I am so lucky to be agewise about the last able to through work and scholarships self-finance my university and grad school education without unduely crimping my folks and emerge owing not a nickle in loans. I still hope for a return to the days when any kid with the smarts can essentially be paid to go to college, at least a state college. The explosion of admin overhead and diminished pubic support that has fueled the way college costs are about treble inflation must end.

I am also proud to note that a Master of Arts in Theology is the only master's that the CIA specifically excludes from hiring credentials.

Full Tilt
09-14-2013, 08:57 AM
I am also proud to note that a Master of Arts in Theology is the only master's that the CIA specifically excludes from hiring credentials.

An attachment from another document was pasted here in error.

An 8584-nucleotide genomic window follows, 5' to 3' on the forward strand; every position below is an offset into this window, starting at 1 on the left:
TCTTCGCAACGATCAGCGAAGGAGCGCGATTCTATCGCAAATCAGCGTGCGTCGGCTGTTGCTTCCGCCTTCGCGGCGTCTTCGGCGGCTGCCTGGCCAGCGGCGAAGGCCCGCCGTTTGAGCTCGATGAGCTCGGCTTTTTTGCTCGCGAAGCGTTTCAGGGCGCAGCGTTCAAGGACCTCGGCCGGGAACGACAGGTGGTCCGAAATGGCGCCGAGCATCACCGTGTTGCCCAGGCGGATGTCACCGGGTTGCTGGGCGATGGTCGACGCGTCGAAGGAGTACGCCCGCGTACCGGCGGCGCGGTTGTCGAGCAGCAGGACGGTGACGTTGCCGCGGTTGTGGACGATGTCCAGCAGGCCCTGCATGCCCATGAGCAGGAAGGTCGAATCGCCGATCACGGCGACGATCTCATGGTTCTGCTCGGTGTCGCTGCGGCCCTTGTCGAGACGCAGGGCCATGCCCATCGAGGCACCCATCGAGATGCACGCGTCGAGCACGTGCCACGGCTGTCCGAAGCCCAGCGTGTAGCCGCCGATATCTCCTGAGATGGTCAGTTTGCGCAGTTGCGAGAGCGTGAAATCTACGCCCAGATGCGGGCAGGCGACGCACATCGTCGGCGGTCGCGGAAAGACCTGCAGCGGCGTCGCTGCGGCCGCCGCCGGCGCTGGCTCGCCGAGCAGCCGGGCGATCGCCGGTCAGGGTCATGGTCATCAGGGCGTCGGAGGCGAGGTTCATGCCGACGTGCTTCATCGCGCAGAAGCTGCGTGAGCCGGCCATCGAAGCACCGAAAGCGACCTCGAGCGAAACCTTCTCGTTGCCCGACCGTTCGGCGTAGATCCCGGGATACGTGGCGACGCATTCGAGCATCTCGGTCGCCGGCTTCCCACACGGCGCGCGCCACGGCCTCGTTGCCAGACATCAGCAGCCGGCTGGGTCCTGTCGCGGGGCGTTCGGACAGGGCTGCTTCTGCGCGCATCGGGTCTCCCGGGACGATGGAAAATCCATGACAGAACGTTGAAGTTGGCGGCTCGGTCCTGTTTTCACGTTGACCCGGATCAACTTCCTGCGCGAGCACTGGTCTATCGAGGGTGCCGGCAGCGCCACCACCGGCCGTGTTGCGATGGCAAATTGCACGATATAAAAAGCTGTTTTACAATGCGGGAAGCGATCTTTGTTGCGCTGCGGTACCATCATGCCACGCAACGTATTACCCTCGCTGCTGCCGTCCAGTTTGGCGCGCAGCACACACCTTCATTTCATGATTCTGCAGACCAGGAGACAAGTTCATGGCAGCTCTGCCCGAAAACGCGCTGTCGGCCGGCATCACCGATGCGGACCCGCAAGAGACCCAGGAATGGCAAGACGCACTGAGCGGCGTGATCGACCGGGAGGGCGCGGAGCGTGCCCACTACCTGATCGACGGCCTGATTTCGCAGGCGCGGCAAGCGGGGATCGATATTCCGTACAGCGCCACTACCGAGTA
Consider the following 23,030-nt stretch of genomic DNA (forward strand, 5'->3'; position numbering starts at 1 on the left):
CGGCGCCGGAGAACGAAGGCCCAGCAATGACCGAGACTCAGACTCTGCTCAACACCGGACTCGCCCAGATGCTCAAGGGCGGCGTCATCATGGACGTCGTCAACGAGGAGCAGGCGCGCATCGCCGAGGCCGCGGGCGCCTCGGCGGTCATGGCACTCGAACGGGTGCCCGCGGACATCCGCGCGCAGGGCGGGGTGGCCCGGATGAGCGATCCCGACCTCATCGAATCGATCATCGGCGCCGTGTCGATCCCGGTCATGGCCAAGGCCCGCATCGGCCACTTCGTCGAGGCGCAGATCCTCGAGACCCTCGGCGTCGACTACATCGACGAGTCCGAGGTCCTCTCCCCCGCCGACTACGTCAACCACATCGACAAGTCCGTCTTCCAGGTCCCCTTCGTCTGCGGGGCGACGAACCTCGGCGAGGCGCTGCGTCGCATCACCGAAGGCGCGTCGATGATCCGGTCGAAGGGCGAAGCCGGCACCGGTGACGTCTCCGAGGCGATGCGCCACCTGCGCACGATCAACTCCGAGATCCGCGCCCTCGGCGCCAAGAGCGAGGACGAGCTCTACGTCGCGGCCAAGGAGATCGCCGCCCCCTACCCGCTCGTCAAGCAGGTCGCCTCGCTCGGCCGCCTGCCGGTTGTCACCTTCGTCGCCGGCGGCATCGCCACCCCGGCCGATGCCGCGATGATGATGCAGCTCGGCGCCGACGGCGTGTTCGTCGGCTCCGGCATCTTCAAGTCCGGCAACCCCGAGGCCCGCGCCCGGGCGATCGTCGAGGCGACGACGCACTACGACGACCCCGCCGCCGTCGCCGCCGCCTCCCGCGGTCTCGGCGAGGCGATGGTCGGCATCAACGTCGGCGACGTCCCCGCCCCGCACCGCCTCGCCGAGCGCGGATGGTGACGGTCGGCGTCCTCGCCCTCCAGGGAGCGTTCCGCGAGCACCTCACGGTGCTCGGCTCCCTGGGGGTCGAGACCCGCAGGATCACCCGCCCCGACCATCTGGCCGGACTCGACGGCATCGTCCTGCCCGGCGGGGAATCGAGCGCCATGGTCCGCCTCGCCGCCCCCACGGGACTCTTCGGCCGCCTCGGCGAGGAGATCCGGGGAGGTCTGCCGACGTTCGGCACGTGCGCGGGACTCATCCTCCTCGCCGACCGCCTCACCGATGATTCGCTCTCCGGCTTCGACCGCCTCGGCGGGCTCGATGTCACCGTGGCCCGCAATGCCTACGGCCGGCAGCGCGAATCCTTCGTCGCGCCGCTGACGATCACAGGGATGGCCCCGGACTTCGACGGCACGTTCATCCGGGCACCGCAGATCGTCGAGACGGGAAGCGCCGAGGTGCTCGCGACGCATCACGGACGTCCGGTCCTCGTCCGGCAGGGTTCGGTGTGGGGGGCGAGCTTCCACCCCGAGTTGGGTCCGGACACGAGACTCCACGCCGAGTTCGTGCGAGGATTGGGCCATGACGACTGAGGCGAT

Is that what they told you?

Mike

Keith Wilson
09-14-2013, 09:15 AM
I am also proud to note that a Master of Arts in Theology is the only master's that the CIA specifically excludes from hiring credentials.Really? Man, will my wife be disappointed - Oh, wait, she has an MDiv, maybe that's OK. :D

S.V. Airlie
09-14-2013, 09:43 AM
College is not an education in itself but, the means to an education. Clemens I think!

CWSmith
09-14-2013, 09:59 AM
Perhaps I'm being hopelessly naive, but I have this amiable delusion that learning things is good.

Not to mention it opens the door to a career that is more interesting and less repetitive than many. I am seldom required to do the same thing twice. That makes work a lot more interesting.

Full Tilt
09-14-2013, 10:05 AM
Not to mention it opens the door to a career that is more interesting and less repetitive than many. I am seldom required to do the same thing twice. That makes work a lot more interesting.